COLUMBUS, Ohio — It didn’t take long to realize Ohio State had something special in Jerome Baker.
In the second start of his college career, the then-sophomore linebacker made one of the biggest plays on one of college football’s biggest stages, intercepting Oklahoma’s Baker Mayfield and returning the ball 68 yards for a score in the Buckeyes’ 45-24 victory over the Sooners last September.
“I remember standing on the sideline,” Baker recalled. “Raekwon [McMillan] and [Chris] Worley, I looked at them and I was like, ‘Wait, I just caught an interception.’ That was pretty good.”
Pretty good would be an understatement.
Baker’s pick-6 vs. Oklahoma would prove to be just the start of an impressive breakout campaign, in which he totaled 83 tackles — 9.5 of which came for a loss — 3.5 sacks and 2 interceptions on Ohio State’s No. 6 nationally ranked defense. In just one year, the Cleveland native transformed from sophomore surprise to one of the nation’s most highly touted defenders, with multiple draft prognosticators pegging him as a future first-round pick in 2018.
“He’s not a traditional linebacker,” ESPN.com’s Mel Kiper Jr. wrote of Baker last week. “But he’s fast, can cover pass-catchers, rush the passer and is always in the middle of the action.”
To a degree, Kiper’s right. At 6-foot-1 and 225 pounds, Baker doesn’t quite possess the hulking presence you’d expect from a player with his pedigree. At some schools, he might fit in some schemes better as a safety instead of playing near the line of scrimmage.
But in Columbus, the Buckeyes have done their best to rewrite the book on what they expect from their linebackers. Long gone are the days of Andy Katzenmoyer and A.J. Hawk, instead replaced by more versatile, more athletic linebackers.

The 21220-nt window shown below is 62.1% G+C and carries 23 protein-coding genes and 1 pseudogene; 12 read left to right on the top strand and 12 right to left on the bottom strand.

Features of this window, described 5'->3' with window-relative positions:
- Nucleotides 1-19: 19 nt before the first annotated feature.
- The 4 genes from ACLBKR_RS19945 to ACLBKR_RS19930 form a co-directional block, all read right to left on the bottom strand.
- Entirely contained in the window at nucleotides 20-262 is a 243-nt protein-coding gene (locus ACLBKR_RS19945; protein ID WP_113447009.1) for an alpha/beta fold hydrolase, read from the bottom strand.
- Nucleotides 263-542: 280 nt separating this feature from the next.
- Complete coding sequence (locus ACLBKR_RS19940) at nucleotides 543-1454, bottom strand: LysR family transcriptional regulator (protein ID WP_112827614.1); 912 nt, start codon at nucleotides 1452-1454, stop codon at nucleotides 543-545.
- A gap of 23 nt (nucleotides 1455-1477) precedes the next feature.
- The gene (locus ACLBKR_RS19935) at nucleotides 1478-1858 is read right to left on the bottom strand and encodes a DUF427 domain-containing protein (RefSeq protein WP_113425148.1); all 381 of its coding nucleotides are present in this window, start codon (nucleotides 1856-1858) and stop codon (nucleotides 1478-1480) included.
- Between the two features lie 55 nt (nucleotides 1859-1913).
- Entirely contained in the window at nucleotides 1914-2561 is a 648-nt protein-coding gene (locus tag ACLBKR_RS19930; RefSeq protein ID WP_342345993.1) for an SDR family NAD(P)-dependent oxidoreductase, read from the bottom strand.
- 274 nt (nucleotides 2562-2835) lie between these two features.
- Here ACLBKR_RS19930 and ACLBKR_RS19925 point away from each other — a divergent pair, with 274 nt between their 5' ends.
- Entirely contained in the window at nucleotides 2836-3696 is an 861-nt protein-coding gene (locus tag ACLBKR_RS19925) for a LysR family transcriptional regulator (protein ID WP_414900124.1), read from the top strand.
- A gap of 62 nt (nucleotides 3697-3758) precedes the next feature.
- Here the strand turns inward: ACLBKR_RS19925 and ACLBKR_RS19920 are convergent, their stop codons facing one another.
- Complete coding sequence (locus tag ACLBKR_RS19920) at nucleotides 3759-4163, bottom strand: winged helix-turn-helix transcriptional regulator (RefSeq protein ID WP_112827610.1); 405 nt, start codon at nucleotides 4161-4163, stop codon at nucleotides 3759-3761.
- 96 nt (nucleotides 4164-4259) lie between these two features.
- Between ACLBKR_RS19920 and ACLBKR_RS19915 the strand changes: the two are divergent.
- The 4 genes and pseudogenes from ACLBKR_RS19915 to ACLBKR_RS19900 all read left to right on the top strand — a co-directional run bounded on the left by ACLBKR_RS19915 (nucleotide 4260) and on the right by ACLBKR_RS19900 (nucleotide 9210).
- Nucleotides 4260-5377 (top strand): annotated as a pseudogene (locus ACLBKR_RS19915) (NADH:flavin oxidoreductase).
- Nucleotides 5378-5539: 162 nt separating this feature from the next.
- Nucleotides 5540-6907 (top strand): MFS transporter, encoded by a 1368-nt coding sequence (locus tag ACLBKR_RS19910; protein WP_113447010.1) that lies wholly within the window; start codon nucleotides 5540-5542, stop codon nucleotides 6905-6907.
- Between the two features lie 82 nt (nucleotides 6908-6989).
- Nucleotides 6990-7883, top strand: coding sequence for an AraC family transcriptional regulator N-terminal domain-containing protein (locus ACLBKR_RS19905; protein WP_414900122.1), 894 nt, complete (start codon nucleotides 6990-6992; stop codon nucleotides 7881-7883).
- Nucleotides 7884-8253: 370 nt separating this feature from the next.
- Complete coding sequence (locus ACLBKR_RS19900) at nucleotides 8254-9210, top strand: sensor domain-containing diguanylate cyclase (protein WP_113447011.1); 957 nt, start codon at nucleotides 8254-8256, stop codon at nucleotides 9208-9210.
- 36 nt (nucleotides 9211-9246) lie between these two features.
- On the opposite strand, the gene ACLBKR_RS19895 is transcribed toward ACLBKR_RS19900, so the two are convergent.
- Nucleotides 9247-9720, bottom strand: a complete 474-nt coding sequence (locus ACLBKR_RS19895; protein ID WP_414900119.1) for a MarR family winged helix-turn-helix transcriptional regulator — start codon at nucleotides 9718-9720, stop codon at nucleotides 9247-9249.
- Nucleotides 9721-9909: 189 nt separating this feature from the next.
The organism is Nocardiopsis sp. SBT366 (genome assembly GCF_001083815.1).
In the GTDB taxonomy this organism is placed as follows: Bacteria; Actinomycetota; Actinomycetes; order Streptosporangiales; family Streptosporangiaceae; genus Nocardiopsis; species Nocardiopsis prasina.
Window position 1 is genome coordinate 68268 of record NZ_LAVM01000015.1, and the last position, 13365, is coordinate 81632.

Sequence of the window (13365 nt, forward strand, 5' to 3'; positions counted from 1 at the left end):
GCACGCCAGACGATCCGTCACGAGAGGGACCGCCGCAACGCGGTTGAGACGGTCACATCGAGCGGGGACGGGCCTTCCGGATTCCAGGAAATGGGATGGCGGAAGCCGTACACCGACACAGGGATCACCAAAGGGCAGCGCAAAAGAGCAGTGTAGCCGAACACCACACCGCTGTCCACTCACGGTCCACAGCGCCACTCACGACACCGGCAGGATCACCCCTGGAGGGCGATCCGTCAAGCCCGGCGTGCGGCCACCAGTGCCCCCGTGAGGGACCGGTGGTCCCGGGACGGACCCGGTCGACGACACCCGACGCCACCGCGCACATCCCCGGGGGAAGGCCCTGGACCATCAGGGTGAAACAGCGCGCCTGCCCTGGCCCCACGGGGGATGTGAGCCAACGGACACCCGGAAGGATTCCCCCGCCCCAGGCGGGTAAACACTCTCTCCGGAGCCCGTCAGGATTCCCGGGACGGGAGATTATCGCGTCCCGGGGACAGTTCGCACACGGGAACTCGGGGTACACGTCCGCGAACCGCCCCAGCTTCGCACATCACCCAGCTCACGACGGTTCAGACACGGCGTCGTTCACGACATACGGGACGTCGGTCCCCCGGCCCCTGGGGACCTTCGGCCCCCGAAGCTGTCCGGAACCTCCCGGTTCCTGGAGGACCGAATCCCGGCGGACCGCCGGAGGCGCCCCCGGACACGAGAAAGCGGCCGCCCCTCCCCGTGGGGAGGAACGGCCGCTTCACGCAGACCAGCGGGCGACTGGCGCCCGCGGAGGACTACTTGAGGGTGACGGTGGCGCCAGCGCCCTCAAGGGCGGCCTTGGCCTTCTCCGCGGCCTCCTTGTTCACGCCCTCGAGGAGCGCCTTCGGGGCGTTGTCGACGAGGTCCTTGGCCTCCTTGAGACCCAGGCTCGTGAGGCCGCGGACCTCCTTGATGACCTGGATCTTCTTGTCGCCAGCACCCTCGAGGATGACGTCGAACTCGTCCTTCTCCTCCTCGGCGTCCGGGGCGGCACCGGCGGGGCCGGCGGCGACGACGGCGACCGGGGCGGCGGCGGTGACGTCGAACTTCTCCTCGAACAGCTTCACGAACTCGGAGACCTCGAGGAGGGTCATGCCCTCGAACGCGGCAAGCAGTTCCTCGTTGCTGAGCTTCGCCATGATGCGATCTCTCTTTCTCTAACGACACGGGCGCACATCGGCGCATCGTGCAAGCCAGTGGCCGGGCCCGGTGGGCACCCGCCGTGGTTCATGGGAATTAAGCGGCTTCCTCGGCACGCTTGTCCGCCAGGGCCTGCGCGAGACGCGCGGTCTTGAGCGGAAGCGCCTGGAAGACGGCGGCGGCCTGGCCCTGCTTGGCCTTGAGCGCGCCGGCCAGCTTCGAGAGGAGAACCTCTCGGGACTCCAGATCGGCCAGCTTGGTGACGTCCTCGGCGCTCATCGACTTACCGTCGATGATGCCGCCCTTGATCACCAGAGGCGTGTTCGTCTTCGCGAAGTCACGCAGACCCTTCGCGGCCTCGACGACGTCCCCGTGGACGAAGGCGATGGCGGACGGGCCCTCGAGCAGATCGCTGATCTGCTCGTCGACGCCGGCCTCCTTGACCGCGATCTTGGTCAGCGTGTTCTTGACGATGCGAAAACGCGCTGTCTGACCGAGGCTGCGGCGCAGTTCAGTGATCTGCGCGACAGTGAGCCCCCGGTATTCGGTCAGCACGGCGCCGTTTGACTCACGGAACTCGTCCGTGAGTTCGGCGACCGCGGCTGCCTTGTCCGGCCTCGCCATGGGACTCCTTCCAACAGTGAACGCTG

It started five years ago, with the emergence of Ryan Shazier. In 2014, the skill set of Darron Lee helped Ohio State revitalize its defense, with then-defensive coordinator Chris Ash inventing a “walkout linebacker” position to best utilize his most athletic players.
Like Baker, both Shazier and Lee were perceived to be undersized, yet consistently made play after play. Both also went on to be selected in the first round of the NFL draft — and in that regard, Baker might not be far behind, with Bleacher Report’s Matt Miller describing the junior as a “Ryan Shazier-like prospect at linebacker.”
Baker, for his part, isn’t ready to buy into his own hype.
“Get the whole linebacker room better,” he answered when asked of his opinion. “I still play [like] I’m not a starter or anything like that. It’s the same mindset. Just go hard, make everyone better and help our team win.”
But while he preaches a humble approach, there’s no avoiding Baker’s emerging star status. His versatility already is paying dividends, as Ohio State has shifted him from the Sam spot to the Will position to get its best three linebackers on the field.
After serving as an analyst for the Buckeyes in 2016, new OSU linebackers coach Bill Davis is plenty familiar with his new star player. But even as the preseason praise begins to pour in, Davis also insists there’s another level to Baker’s game.
“Jerome’s a very talented young man, and I think he’s got a big upside,” Davis said this spring. “The potential is there, but potential is a very dangerous word. It’s got to be backed up by work, and he’s working hard right now.”
With three months to go until fall camp, all indications are Baker is doing just that.
“I’m just a guy getting his job done,” he says.
If he can continue do that, it will likely lead him to another job — one that Ohio State linebackers have become accustomed to in recent years.